The North Platte River — Multi-use Water, Part 1

The North Platte River — Multi-use Water, Part 1

Part 1 of a six-part series on the dams, reservoirs, power generation and some diversion dams located on the North Platte River. The series will follow a chronological order of the history and construction of these projects.

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The North Platte River Basin Projects — Background

The Platte River, then the North Platte River, and then the Sweetwater River were the series of water courses across Nebraska into Wyoming east of the continental divide for a pathway across the country that “followed the water.” This was the most traveled route across the continent for early trappers — the California, Mormon, Oregon, Overland and Pony Express trails. Over 400,000 people followed these trails to California, Oregon and Washington, bypassing the “Great American Desert”, not knowing that in the future — with irrigation water development — this area would be the breadbasket for the country. 

The headwaters of the North Platte River are in north-central Colorado near Walden. The river flows north into east-central Wyoming between the Snowy Range and Sierra Madre mountains to Casper, Wyoming. Along this stretch of the river, the Medicine Bow and Sweetwater rivers feed the North Platte. From Casper, the river turns and flows southeast into Nebraska. Along this stretch of the river, the Laramie, Horse Creek, Rawhide and other smaller streams enter. 

East of North Platte, Nebraska is where the North Platte and South Platte rivers form the confluence for the Platte River. From the headwaters to the confluence with the South Platte River, the North Platte River is approximately 716 miles in length. The river relies on winter snows/snowmelt in the mountains for its major water source. 

Snow pack in mountains
Figure 1. Snow pack in the mountains of Wyoming. (Photo by Gary Stone)

Explorer John C. Fremont, “The Pathfinder,” led the way with his exploration of the west in 1842. His journal records the passage of his party through the “Big Cañon” on the North Platte River in Wyoming. This canyon would be the future site of one of the first dams constructed by the Bureau of Reclamation (formerly U.S. Reclamation Service). This dam and reservoir would be called Pathfinder.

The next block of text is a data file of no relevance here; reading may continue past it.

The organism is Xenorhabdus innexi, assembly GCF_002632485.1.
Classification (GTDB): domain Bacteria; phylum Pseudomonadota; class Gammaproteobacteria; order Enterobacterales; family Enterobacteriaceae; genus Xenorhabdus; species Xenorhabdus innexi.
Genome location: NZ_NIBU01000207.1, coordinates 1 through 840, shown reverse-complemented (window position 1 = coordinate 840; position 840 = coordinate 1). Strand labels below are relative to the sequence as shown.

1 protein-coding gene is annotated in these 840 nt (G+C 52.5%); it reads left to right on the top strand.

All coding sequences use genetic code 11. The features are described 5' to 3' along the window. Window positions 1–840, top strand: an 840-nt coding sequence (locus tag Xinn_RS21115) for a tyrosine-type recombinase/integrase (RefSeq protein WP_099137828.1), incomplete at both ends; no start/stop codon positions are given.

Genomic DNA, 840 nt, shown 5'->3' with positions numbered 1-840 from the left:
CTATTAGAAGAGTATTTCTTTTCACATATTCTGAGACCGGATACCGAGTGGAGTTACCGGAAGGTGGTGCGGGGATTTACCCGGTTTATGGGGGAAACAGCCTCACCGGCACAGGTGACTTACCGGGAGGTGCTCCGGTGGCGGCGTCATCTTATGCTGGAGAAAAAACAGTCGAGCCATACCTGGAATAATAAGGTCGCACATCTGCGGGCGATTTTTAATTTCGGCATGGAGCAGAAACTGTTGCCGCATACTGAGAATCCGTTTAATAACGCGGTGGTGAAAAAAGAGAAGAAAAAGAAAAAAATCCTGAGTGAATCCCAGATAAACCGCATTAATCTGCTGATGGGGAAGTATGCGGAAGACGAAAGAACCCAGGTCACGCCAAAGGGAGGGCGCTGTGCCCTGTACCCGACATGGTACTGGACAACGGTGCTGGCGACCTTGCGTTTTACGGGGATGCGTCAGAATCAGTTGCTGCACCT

President Theodore Roosevelt and western states congressional representatives realized that to populate the arid west, water for irrigation would be required. A drought in the late 1800s led to the Reclamation Act passed by Congress in 1902. With the passage of the act, the United States Reclamation Service was created within the U.S. Geological Survey (USGS). 

The Reclamation Service began about 30 water development projects from 1902 to 1907 in states with Federal lands. In 1907, the Reclamation Service was separated from the USGS and created a separate bureau under the Department of the Interior. In 1923, the Reclamation Service was renamed the “Bureau of Reclamation”.

Lake Minatare lighthouse
Figure 2. Nebraska LEAD 40 members tour the Lake Minatare lighthouse in March 2022. (Photo by Gary Stone)

Reclamation construction projects occurred during the Depression and 35 years after World War II. During the Depression, the Emergency Conservation Works (ECW), which later transitioned to the Civilian Conservation Corps (CCC) camps were assigned to the Bureau of Reclamation. The workers in these camps developed recreational facilities, planted trees, built ditches, killed gophers and built roads. One of the recreational structures in western Nebraska is the lighthouse located at the Lake Minatare state recreational facility and part of the North Platte National Wildlife Refuge. Currently, the Bureau of Reclamation operates about 180 projects in 17 western states.

For those who would like to see firsthand most of the dams and reservoirs presented in this series, the Scottsbluff/Gering United Chamber of Commerce will host a water tour along this stretch of the river in Wyoming. The tour dates are Tuesday, Aug. 16 and Wednesday, Aug. 17. Space is offered on a “first come, first served” basis and fills fast. This is an outstanding opportunity to visit western Nebraska and understand where the water comes from and its many uses. For more information, contact the chamber at 308-632-2133.

Still the question from my Water Law 101 series, what is water worth?


Autobee, Robert, “North Platte Project,” Bureau of Reclamation, 1996.

Dudley, Shelly C., “The First Five:  A Brief History of the North Platte Project,”

“The Bureau of Reclamation – A Very Brief History,” U.S. Department of the Interior, Bureau of Reclamation.

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